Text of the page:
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  • Rev. Caroline

Out and About TOGETHER

It’s Monday evening (11th February). The clock ticks towards 6.30. Around a dozen people gather round the fire in the meeting room of Hotel Indigo, one of Dundee’s new hotels.


They come from our two congregations: male and female, aged from 15-ish to 60+-ish.


The room is lovely and warm though the “fire” is on the screen mounted on the wall. It can be used for Powerpoint presentations, films etc. but we have gathered to talk about the bible and to get to know one another – and ourselves – better, so we don’t need any technology, not even the flipchart. Name badges are declined, and I am not sorry. In such an intimate gathering, why spoil things with something formal and “conference-y”?


Some people have come prepared with their own bibles, and I’ve brought along a selection of different versions which I spread out on the table for reference.


This is the pew bible in St Andrew's. Meadowside St Paul's does not have pew bibles, which gives worship leaders flexibility.

As the discussion progresses, we discover that having access to these various translations is helpful. In some cases they help to throw more light on an obscure verse; in others they make us groan because a much cherished passage sounds completely different, but not better. The margin notes in the Youth Bible are helpful when we try to get our heads round the “Word” in chapter 1 of John’s Gospel.


We talk about listening to scripture being spoken in a foreign language; not as obscure as you might think, for the cadences help, and we can follow the passage in our own copy of the bible.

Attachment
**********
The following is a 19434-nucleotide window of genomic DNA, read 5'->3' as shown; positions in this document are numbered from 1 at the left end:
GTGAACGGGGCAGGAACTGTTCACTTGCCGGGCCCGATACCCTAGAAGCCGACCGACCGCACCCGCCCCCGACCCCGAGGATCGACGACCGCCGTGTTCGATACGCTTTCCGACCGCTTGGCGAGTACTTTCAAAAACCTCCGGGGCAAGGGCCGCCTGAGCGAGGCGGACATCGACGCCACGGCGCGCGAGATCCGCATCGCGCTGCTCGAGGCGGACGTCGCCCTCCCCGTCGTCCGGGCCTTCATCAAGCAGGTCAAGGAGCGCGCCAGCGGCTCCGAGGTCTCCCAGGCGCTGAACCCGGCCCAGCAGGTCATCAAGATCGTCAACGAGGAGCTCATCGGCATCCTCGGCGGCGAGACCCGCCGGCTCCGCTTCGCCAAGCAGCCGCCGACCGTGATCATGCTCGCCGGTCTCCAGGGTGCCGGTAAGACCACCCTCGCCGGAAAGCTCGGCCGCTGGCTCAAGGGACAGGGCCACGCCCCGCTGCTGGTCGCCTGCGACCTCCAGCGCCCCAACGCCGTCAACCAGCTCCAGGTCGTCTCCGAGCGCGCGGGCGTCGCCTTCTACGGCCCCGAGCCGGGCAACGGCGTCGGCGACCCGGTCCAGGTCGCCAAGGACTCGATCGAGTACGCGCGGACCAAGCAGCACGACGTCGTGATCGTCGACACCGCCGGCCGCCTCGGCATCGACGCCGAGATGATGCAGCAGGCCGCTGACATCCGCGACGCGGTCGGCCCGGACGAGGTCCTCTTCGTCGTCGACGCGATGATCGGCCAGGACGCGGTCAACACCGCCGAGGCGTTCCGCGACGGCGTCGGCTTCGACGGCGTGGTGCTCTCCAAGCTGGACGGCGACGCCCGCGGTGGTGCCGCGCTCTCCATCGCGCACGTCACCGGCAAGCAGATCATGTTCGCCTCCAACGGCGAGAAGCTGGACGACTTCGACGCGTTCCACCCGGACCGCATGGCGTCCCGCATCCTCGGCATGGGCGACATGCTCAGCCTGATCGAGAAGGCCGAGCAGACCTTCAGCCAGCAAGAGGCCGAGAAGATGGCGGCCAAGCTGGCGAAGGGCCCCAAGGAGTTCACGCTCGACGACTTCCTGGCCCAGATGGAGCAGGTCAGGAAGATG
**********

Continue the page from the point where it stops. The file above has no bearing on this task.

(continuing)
We debate the use of “man”, “mankind” etc. when strictly speaking both genders are meant. One of the younger women doesn’t take issue with this older style of language, which might surprise you, while one of the older women prefers the new.


We remember passages that have puzzled us, when we’ve had to admit we’re not exactly sure what was meant. We acknowledged that sometimes our own times and culture colour our reaction: for example, how easily can we accept the fate of the two thousand or so pigs that rush down the side of the cliff to their deaths? (Mark 5:1-20)


All too quickly it’s 8.00 and time for us to bring things to a close, which we do by saying the Grace together.


It has been a great start to our four gatherings on topics raised in Learn: Eldership (produced by the Church of Scotland).


I wonder how much of a difference it made not to meet in one of our church halls?


What was most special to me was to welcome people from both congregations: this is the start of our joint working in this now not so new linked charge.

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